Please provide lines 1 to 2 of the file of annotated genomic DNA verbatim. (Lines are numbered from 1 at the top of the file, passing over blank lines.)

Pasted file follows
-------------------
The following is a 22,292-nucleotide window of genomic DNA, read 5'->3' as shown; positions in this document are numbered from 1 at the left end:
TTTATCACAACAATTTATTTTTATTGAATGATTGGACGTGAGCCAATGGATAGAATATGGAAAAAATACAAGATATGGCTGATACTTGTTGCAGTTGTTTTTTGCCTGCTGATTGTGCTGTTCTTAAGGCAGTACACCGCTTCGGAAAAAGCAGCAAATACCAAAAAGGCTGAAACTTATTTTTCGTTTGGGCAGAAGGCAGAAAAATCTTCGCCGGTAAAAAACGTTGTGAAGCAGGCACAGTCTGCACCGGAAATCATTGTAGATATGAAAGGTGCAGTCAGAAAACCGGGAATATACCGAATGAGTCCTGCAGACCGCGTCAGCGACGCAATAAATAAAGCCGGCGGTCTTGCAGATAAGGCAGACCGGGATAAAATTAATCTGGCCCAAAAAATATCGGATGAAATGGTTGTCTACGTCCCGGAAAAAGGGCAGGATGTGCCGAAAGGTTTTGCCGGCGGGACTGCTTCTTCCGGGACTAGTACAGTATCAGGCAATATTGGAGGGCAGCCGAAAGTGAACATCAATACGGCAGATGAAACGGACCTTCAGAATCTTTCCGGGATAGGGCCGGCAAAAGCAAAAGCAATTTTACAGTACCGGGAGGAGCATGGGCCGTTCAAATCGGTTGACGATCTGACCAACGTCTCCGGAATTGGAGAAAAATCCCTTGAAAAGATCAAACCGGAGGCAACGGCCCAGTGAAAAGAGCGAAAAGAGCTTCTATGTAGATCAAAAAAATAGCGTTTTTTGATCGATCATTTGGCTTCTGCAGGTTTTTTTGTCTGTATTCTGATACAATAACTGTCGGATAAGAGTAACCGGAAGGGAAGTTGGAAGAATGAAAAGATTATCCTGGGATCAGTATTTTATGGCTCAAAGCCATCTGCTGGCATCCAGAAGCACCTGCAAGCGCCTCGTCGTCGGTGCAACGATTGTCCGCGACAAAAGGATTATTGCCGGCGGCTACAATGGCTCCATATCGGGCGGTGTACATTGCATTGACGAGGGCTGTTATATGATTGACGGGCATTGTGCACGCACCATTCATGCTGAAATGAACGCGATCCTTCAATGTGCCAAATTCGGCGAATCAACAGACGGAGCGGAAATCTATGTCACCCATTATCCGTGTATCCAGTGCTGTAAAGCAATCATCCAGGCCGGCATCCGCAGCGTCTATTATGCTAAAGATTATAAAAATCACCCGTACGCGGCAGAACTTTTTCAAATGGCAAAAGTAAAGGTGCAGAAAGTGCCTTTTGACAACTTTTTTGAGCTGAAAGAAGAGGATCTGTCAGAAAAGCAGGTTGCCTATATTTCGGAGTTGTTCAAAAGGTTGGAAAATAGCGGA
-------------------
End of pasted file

The following is a 22,292-nucleotide window of genomic DNA, read 5'->3' as shown; positions in this document are numbered from 1 at the left end:
TTTATCACAACAATTTATTTTTATTGAATGATTGGACGTGAGCCAATGGATAGAATATGGAAAAAATACAAGATATGGCTGATACTTGTTGCAGTTGTTTTTTGCCTGCTGATTGTGCTGTTCTTAAGGCAGTACACCGCTTCGGAAAAAGCAGCAAATACCAAAAAGGCTGAAACTTATTTTTCGTTTGGGCAGAAGGCAGAAAAATCTTCGCCGGTAAAAAACGTTGTGAAGCAGGCACAGTCTGCACCGGAAATCATTGTAGATATGAAAGGTGCAGTCAGAAAACCGGGAATATACCGAATGAGTCCTGCAGACCGCGTCAGCGACGCAATAAATAAAGCCGGCGGTCTTGCAGATAAGGCAGACCGGGATAAAATTAATCTGGCCCAAAAAATATCGGATGAAATGGTTGTCTACGTCCCGGAAAAAGGGCAGGATGTGCCGAAAGGTTTTGCCGGCGGGACTGCTTCTTCCGGGACTAGTACAGTATCAGGCAATATTGGAGGGCAGCCGAAAGTGAACATCAATACGGCAGATGAAACGGACCTTCAGAATCTTTCCGGGATAGGGCCGGCAAAAGCAAAAGCAATTTTACAGTACCGGGAGGAGCATGGGCCGTTCAAATCGGTTGACGATCTGACCAACGTCTCCGGAATTGGAGAAAAATCCCTTGAAAAGATCAAACCGGAGGCAACGGCCCAGTGAAAAGAGCGAAAAGAGCTTCTATGTAGATCAAAAAAATAGCGTTTTTTGATCGATCATTTGGCTTCTGCAGGTTTTTTTGTCTGTATTCTGATACAATAACTGTCGGATAAGAGTAACCGGAAGGGAAGTTGGAAGAATGAAAAGATTATCCTGGGATCAGTATTTTATGGCTCAAAGCCATCTGCTGGCATCCAGAAGCACCTGCAAGCGCCTCGTCGTCGGTGCAACGATTGTCCGCGACAAAAGGATTATTGCCGGCGGCTACAATGGCTCCATATCGGGCGGTGTACATTGCATTGACGAGGGCTGTTATATGATTGACGGGCATTGTGCACGCACCATTCATGCTGAAATGAACGCGATCCTTCAATGTGCCAAATTCGGCGAATCAACAGACGGAGCGGAAATCTATGTCACCCATTATCCGTGTATCCAGTGCTGTAAAGCAATCATCCAGGCCGGCATCCGCAGCGTCTATTATGCTAAAGATTATAAAAATCACCCGTACGCGGCAGAACTTTTTCAAATGGCAAAAGTAAAGGTGCAGAAAGTGCCTTTTGACAACTTTTTTGAGCTGAAAGAAGAGGATCTGTCAGAAAAGCAGGTTGCCTATATTTCGGAGTTGTTCAAAAGGTTGGAAAATAGCGGA